The eurozone is on the verge of releasing urgent bailout funds for Greece on Saturday after the parliament adopted tough austerity action, buying the euro time in a debt crisis that is far from over.
Moving faster to save Greece from imminent default, eurozone governments agreed in principle on Friday to unlock the funds and changed a special meeting in Brussels from Sunday to a teleconference on Saturday, diplomats said.
The weekend talks are now set to release the fifth 12-billion-euro slice of last year's 110-billion-euro ($159.6-billion) bailout for Greece by the European Union and the International Monetary Fund, diplomats said.
Greece urgently needs the cash this month to stave off bankruptcy.
The ministers, however, are not expected to complete talks on a second bailout of similar size that Greece has requested to stay afloat in the long run, a diplomat said.
The meeting was switched in order to "keep it short, non-theatrical, operational for the markets," one diplomat said.
Despite days of rioting in the streets of Athens, the Greek parliament on Wednesday and Thursday passed into legislation demands from foreign lenders for steep budget cuts and tax hikes as well as a firesale of state assets.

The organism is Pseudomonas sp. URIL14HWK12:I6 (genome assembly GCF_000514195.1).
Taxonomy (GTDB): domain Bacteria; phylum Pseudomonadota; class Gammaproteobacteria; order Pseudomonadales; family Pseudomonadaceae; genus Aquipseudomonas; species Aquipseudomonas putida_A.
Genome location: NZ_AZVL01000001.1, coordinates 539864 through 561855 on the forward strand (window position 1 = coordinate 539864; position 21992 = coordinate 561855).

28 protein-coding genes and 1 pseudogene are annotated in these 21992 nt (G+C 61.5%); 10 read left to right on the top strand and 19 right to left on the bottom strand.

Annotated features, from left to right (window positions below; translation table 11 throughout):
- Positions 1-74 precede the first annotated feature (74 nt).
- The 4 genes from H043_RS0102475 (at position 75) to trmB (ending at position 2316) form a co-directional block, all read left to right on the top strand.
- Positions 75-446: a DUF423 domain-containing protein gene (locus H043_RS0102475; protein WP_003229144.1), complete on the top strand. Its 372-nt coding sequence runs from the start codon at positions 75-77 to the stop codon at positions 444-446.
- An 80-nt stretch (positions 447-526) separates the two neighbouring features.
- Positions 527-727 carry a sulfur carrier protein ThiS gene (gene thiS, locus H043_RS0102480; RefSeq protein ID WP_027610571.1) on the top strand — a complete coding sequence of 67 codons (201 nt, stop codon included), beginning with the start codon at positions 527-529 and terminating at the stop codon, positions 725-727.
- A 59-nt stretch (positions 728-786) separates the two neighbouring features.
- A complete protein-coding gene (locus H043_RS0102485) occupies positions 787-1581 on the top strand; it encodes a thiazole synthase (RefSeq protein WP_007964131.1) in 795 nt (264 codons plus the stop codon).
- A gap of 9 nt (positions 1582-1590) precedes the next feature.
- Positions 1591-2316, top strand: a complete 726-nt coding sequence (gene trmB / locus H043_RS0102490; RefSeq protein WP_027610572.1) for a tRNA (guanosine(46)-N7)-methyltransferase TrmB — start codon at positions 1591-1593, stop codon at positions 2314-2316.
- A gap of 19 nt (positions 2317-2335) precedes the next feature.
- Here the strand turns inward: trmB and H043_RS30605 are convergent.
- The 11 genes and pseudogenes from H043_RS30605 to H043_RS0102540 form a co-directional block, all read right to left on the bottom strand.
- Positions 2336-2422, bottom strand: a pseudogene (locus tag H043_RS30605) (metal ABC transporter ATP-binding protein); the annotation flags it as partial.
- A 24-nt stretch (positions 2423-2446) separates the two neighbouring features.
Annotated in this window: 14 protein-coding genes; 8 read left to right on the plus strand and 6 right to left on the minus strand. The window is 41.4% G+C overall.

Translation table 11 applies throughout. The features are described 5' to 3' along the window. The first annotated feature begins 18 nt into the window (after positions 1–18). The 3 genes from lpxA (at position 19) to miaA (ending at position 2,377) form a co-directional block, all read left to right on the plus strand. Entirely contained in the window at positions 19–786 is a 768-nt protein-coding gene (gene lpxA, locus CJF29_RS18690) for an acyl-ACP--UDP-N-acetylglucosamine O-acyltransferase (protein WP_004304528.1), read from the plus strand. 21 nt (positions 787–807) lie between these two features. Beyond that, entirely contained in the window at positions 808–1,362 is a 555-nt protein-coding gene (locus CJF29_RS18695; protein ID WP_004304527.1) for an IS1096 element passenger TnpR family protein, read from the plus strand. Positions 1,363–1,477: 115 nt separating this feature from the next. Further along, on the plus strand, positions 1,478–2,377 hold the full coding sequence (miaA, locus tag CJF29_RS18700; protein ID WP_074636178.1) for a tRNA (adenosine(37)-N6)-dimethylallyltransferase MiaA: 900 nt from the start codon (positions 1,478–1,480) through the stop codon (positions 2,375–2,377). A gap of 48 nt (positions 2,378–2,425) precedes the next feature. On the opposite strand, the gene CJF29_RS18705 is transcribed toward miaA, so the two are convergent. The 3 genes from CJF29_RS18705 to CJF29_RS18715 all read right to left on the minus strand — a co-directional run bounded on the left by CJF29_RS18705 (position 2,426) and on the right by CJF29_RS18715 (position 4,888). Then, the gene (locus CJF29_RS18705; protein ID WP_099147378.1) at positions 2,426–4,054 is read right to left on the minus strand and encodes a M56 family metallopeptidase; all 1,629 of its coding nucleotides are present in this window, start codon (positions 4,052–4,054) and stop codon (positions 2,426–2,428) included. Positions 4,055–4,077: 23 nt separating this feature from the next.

"In very difficult circumstances, it was another act of national responsibility," said EU president Herman Van Rompuy said on Thursday.
One year after Greece became the first eurozone nation to receive a bailout, governments are working on a second rescue package to prevent the Greek debt debacle from spreading across borders.
Negotiations for the new bailout are proving tricky because governments want private investors to participate this time by agreeing to a voluntary rollover of Greek debt, whereby they would buy new bonds to replace ones that are maturing soon.
Another diplomat said there was "not possibility to conclude" those talks this weekend.
A decision would have to wait for the next meeting of eurozone finance ministers in Brussels on July 11.
France is proposing two options to banks: they could rollover 70 percent of their loans to Greece into new 30-year bonds, or 90 percent of them into five-year bonds.
German banks made their own gesture on Thursday by agreeing to extend the maturities of around 3.2 billion euros ($4.6 billion) in Greek bonds due to expire between now and 2014.
Josef Ackermann, chief executive of Deutsche Bank, said that negotiations were "extremely complex."
The crisis has already claimed two other victims -- Ireland and Portugal -- other nations across the eurozone are scrambling to slash their public deficits and debts to avoid being sucked into the crisis.
"The sovereign debt crisis is far from over since there are many potential triggers for further turbulence," Germany's Commerzbank said a note to clients.
The weaker eurozone nations are "groaning under the weight" of austerity measures and the collapse of a property bubble, it said. While a slow recovery is likely to continue in Italy, Spain and Ireland, the prospects are "remain very gloomy" for Portugal and Greece.
Ben May, European economist at Capital Economics, said Greece has avoided a "near-term disaster" by passing the budget cuts by the country "remains in precarious position."